The unifying research theme of the SU IGERT is Soft Interfaces. This theme encompasses research projects that span from the fundamental to the applied and provides a wonderful technical context for integrated training across the sciences and engineering. There are many opportunities for interdisciplinary research by students in this area at Syracuse University. Some of the projects also involve collaborations with researchers at other institutions, hence providing additional opportunities for student internships.

Within the theme of Soft Interfaces, collaborative research projects engaging the IGERT trainees have been organized into three areas.

Biological Membranes
Biological membranes

Protein and synthetic nanopores are used to study transport and dynamics of proteins. (A) A folded protein transports across the interior of a protein nanopore engineered with electrostatic traps (red); (B) A folded protein is confined within a solid-state nanopore by spontaneous adsorption to its silicon nitride surface; (C) Real-time, single-channel current monitoring of single molecule conformational fluctuations. Movileanu Lab

The first set of projects aims at understanding the structure, function and dynamical properties of cell membranes – rich systems with surprising material properties that depend on both composition and degree of microscopic order. Biological membranes combine the fluidity of liquids with the structural integrity necessary for the cell membrane to perform its functional role as the cell’s encapsulating “skin”. This combination makes cell membranes a paradigm for materials science and raises questions from the fundamental to the applied.

The IGERT students will use a combination of model systems and living cells to quantify the role of the membrane’s composition, structural properties, protein channels and other inclusions in controlling chemical and mechanical cell-material communication.


Biomaterial Interfaces
Biomaterial Interfaces

Active cell culture substrate transitions from a grooved topography to a flat surface (top images). Cells were plated on a grooved substrate and allowed to attach. The substrate was then triggered to transition from grooved to flat. Bottom: Confocal images of cells stained with phalloidin show actin filaments (green) aligned with the groove direction (white arrow, left image) before substrate transition. After transition (right image) the filaments have rearranged and have random directions. Henderson & Mather Labs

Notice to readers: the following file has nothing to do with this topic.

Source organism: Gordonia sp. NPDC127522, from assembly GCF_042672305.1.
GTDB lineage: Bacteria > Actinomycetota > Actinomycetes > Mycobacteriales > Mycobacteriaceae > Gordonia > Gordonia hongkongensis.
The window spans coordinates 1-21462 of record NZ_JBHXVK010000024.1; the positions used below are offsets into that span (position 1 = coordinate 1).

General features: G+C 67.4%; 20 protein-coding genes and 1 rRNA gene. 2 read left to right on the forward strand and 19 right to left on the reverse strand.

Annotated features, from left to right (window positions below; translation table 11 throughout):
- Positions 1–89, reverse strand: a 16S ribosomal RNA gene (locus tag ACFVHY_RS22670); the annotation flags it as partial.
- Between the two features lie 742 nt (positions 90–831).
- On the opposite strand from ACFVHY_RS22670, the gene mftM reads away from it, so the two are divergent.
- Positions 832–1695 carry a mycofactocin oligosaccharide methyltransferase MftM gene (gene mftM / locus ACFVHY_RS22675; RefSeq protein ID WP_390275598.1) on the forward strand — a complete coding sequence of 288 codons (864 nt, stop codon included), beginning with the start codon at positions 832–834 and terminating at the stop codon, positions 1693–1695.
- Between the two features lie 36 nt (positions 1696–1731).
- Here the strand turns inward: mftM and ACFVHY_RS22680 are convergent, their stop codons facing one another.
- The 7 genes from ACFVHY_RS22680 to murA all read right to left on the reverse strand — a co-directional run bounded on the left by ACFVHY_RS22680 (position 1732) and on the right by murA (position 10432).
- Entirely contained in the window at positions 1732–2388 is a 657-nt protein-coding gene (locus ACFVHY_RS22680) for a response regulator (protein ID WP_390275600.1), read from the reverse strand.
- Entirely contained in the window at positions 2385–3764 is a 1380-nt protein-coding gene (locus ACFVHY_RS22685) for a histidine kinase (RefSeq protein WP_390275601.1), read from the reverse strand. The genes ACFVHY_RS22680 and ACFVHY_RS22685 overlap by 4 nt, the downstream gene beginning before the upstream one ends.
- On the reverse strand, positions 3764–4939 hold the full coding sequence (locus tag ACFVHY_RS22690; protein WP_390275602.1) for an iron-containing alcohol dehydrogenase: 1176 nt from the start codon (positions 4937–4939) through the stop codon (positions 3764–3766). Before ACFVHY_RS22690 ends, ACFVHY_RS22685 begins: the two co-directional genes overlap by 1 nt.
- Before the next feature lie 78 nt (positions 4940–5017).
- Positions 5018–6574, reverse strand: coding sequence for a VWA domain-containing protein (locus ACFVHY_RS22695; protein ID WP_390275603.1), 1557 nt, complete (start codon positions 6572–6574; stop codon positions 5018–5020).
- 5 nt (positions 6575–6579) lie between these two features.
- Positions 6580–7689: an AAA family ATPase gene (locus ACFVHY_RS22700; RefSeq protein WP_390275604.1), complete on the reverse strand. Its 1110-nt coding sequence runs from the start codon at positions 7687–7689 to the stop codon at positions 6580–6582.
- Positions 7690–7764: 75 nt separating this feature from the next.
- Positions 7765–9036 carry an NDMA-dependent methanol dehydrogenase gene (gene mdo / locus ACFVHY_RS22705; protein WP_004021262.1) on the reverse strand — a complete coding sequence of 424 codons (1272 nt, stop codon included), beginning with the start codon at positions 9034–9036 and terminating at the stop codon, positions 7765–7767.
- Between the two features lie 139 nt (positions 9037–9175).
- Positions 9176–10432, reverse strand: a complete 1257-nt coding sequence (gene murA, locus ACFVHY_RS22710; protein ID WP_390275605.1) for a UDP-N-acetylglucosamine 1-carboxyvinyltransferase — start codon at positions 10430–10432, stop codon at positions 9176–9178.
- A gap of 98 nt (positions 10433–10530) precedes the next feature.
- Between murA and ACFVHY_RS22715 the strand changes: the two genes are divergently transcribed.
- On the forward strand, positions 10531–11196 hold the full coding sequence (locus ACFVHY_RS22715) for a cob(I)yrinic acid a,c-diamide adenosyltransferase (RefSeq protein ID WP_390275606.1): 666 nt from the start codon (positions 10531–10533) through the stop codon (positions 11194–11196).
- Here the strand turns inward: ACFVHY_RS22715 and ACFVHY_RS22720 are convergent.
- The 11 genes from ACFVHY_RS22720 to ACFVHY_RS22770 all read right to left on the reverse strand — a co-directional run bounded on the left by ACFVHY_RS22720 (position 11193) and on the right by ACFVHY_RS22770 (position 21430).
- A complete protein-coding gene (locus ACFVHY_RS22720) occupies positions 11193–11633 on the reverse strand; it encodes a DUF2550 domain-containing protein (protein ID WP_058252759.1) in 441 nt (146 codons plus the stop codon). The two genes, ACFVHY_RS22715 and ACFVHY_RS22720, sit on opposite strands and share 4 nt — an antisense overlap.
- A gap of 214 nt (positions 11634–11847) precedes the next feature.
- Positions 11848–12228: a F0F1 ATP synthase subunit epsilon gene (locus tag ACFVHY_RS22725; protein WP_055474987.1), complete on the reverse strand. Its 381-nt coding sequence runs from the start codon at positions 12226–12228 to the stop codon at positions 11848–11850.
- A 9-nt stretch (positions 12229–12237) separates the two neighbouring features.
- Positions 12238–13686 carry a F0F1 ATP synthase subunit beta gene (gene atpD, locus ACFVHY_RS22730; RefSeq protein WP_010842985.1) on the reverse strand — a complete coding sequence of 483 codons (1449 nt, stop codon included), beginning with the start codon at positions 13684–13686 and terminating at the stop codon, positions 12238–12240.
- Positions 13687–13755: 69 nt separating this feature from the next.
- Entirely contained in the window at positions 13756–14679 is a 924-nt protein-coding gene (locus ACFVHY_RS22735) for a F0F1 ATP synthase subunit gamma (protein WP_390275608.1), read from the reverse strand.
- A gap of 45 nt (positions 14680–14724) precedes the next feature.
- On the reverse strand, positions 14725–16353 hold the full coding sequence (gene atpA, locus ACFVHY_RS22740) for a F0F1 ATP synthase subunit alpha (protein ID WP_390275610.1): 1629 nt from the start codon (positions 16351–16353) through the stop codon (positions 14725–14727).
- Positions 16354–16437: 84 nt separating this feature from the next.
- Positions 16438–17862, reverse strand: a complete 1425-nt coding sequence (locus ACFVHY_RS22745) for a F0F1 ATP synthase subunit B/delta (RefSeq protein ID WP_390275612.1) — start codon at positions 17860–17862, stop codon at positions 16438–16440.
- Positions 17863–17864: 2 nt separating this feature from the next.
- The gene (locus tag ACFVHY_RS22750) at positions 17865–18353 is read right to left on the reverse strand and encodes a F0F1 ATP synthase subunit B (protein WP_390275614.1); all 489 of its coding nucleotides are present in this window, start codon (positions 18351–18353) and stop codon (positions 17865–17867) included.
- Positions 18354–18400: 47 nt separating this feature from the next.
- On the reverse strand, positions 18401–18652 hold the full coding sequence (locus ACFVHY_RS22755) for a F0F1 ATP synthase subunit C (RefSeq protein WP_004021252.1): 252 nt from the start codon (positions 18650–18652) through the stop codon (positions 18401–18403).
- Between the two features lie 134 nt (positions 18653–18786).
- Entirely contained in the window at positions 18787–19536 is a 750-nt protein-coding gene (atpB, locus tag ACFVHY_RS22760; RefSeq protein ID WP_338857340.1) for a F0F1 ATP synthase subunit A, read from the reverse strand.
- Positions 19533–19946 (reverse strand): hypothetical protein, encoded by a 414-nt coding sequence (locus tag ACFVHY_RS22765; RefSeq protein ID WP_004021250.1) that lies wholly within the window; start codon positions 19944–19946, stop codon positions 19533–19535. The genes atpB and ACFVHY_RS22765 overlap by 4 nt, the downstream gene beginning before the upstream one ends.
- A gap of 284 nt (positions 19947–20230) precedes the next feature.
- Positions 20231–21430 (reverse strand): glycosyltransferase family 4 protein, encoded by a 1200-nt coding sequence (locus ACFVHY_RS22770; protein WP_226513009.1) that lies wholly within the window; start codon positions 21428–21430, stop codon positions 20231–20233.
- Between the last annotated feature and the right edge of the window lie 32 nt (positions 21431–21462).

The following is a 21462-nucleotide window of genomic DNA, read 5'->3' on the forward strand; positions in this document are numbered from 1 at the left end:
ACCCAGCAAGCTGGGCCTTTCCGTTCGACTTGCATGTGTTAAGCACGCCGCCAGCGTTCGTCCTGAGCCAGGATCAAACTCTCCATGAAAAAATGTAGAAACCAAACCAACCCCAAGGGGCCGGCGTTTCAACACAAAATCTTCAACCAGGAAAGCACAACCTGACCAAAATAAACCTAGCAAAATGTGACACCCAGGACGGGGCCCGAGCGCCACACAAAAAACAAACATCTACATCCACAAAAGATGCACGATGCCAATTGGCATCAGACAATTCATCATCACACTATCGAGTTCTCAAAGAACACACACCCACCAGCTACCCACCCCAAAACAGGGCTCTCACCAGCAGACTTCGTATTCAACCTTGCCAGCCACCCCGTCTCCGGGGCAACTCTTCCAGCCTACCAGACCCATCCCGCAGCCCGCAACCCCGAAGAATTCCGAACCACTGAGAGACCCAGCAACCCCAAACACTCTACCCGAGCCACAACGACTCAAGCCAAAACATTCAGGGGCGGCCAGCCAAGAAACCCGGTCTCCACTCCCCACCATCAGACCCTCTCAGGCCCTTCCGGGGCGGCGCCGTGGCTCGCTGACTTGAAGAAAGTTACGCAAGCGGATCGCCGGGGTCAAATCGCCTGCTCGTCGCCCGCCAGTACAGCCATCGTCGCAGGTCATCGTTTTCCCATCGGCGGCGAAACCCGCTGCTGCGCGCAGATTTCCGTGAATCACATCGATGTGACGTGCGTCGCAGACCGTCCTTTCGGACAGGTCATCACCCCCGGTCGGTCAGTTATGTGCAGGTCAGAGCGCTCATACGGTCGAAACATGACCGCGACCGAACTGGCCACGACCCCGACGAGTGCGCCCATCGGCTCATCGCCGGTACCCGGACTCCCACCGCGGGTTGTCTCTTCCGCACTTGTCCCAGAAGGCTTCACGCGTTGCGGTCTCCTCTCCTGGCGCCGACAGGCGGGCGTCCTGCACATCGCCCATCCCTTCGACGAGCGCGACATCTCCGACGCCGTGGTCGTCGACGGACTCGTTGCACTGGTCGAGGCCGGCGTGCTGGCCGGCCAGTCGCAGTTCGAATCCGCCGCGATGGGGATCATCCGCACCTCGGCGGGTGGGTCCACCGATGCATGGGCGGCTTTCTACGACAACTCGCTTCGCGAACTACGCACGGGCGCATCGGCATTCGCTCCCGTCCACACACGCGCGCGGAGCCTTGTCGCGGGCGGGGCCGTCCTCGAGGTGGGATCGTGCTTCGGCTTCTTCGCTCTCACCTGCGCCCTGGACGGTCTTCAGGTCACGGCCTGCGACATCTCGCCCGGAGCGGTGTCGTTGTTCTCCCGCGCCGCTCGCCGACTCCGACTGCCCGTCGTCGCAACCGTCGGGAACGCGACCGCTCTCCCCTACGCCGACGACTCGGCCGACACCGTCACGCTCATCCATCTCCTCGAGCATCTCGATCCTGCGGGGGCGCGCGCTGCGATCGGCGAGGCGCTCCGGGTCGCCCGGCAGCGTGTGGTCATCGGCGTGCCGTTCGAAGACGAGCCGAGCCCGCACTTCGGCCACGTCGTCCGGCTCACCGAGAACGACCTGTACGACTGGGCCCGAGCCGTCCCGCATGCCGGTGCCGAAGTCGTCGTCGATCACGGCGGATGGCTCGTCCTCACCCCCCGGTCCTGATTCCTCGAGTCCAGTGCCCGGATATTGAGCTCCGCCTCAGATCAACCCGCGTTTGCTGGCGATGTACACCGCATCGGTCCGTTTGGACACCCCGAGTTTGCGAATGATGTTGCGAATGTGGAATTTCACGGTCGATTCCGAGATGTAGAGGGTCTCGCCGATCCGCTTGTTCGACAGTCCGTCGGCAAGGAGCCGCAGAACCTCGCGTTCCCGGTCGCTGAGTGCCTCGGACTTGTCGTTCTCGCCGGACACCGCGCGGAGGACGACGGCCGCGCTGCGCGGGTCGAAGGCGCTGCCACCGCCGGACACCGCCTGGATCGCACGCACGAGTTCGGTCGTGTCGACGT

This area of research aims at understanding the interaction of cells and living organisms with inorganic interfaces, a long-standing problem in bioengineering and medicine. At the single-cell level it is well known that cells sense and adjust to their chemical and mechanical environments, although a quantitative understanding of the cell response to substrate stiffness, surface chemistry, mechanical anisotropy and imposed stresses is still lacking. Even less explored is the collective behavior of dense groups of cells on elastic or viscoelastic substrates, which is of great interest for wound healing and tissue engineering. Finally, the formation of bacterial colonies and highly drug-resistant biofilms raises many fundamental questions and is of immense importance in medical applications. The IGERT students will have the opportunity to take advantage of expertise from physics, chemistry and bioengineering to address many fundamental issues in this field.


Nanostructured Interfaces

(a-b) Gel electrophoresis and TEM of synthesized and DNA-capped qdots. (c-d) Similar results for DNA-qrod assemblies. Maye Lab

Nanoparticles (NPs) and nanostructured materials have fascinating properties that are applicable, for example, in biosensing and imaging, as well as photovoltaics and electrocatalysis. While the synthesis and properties of individual NPs may exemplify “hard” chemistry and physics, the functionalization of their surfaces and their self-assembly into nanomaterials involve “soft” interactions and interfacial science. Students will have the opportunity to work on two broad classes of problems: (i) functionalization of semiconductive and metallic NPs to create “superatoms” with controlled directional bonding, and (ii) role of interfacial interactions and bonding in directing the assembly of functionalized NPs into materials with unexplored properties.